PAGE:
Articles sur Moon landing

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If we can put a man on the Moon, we can save the Great Barrier Reef

Restoring the reef represents one of the most significant science and technology challenges in the history of nature conservation.
Astronaut Alan L. Bean, Apollo 12, walks on the Moon’s surface. Commander Charles Conrad Jr. is reflected in Bean’s helmet visor. NASA/JHUAPL/SwRI

Apollo 12: Fifty years ago, a passionate scientist’s keen eye led to the first pinpoint landing on the Moon

Apollo 11 tends to steal the spotlight when it comes to lunar landings. But Apollo 12 was the first mission to make a precise pinpoint landing on the Moon - and without the aid of computers or GPS.
The Chandrayaan-2 orbiter is equipped with eight instruments to study the moon, including a lunar terrain mapping camera and a sensor to study the moon’s thin exosphere. Indian Space Research Organisation/AAP

India’s moon mission should be considered a success, and a lesson in spacefaring

Despite a last-minute crash-landing, efforts behind India's moon mission should be applauded. The endeavor has set an example for emerging space programs across the globe.
Parts of the Apollo missions remain on the Moon, here you can see one of the legs of the base of the lunar landing module. NASA

We need to protect the heritage of the Apollo missions

Just 12 people stepped on the Moon during the Apollo missions, but they left more than just footprints. It's a legacy that needs protecting from damage by any future Moon missions.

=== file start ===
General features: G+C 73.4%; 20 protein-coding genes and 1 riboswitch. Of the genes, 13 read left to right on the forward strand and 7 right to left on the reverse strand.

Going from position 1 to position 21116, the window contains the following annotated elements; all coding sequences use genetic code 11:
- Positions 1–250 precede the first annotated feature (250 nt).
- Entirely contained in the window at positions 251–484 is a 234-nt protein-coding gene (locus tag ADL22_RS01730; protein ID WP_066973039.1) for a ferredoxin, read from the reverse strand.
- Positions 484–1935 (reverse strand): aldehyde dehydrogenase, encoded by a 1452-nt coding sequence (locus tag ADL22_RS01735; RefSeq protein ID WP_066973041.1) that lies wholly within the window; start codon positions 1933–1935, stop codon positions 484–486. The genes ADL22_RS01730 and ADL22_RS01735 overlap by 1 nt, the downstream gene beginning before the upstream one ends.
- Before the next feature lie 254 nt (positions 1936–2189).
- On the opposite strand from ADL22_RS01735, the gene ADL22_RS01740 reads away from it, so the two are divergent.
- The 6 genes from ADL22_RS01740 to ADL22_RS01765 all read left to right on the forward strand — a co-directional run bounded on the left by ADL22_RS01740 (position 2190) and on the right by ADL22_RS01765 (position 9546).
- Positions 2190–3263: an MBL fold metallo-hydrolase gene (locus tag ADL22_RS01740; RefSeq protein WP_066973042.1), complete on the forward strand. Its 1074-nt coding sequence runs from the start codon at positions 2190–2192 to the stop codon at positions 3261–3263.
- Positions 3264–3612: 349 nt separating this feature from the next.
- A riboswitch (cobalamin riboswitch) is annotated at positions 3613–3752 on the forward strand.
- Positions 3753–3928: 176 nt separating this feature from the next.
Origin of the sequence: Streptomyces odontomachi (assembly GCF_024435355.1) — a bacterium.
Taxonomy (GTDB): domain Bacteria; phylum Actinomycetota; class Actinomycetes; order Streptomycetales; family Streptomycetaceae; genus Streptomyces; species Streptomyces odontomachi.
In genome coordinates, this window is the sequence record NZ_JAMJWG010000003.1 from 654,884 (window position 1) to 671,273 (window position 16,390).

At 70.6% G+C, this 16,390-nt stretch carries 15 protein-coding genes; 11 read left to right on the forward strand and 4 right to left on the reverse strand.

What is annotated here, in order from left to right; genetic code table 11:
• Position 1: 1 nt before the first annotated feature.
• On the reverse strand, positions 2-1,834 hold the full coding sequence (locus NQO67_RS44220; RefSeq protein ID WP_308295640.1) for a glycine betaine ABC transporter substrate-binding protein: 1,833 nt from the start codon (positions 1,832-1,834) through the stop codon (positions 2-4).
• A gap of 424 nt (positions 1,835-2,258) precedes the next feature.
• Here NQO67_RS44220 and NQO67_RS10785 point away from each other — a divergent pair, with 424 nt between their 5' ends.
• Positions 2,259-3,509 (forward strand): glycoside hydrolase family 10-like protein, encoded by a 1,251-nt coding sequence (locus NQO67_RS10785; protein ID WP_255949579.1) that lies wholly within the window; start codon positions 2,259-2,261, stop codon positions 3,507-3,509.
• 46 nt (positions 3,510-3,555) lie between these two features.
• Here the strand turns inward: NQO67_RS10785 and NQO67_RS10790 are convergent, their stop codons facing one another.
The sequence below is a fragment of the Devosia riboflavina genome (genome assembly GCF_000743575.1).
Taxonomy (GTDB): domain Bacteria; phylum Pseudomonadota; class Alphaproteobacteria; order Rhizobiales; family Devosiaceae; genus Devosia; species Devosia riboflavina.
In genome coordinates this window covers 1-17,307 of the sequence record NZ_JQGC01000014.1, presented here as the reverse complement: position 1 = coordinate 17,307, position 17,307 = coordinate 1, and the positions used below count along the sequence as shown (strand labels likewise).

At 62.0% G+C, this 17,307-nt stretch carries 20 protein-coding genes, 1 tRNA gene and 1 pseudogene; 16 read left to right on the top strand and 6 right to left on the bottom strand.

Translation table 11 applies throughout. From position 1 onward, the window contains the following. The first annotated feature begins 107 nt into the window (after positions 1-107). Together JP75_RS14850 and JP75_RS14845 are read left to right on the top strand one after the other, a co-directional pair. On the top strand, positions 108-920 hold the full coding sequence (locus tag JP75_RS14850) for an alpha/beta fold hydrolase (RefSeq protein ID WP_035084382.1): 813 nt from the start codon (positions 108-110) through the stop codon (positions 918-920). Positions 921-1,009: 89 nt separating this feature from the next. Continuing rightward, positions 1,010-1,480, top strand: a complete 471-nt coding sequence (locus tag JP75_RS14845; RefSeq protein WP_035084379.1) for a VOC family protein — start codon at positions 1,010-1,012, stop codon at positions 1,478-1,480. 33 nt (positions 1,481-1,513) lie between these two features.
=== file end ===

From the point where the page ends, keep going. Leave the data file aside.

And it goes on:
Arthur Loureiro, Study for ‘The spirit of the new Moon’ 1888, oil on canvas. Queensland Art Gallery | Gallery of Modern Art, Brisbane Purchased 1995. Queensland Art Gallery Foundation Grant with the assistance of Philip Bacon through the Queensland Art Gallery Foundation. Celebrating the Queensland Art Gallery's Photograph: QAGOMA

Friday essay: romancing the moon – space dreaming after Apollo

50 years after Apollo 11, a new exhibition considers artistic responses to our celestial neighbour. As we retreat from human space exploration, our relationship to the moon has become virtual.
The far side looks a lot like the near side. NASA's Scientific Visualization Studio

What’s on the far side of the Moon?

The far side of the Moon sees its share of sunlight – it's dark only in the sense that it's mysterious because it's never visible from Earth. Here's why.

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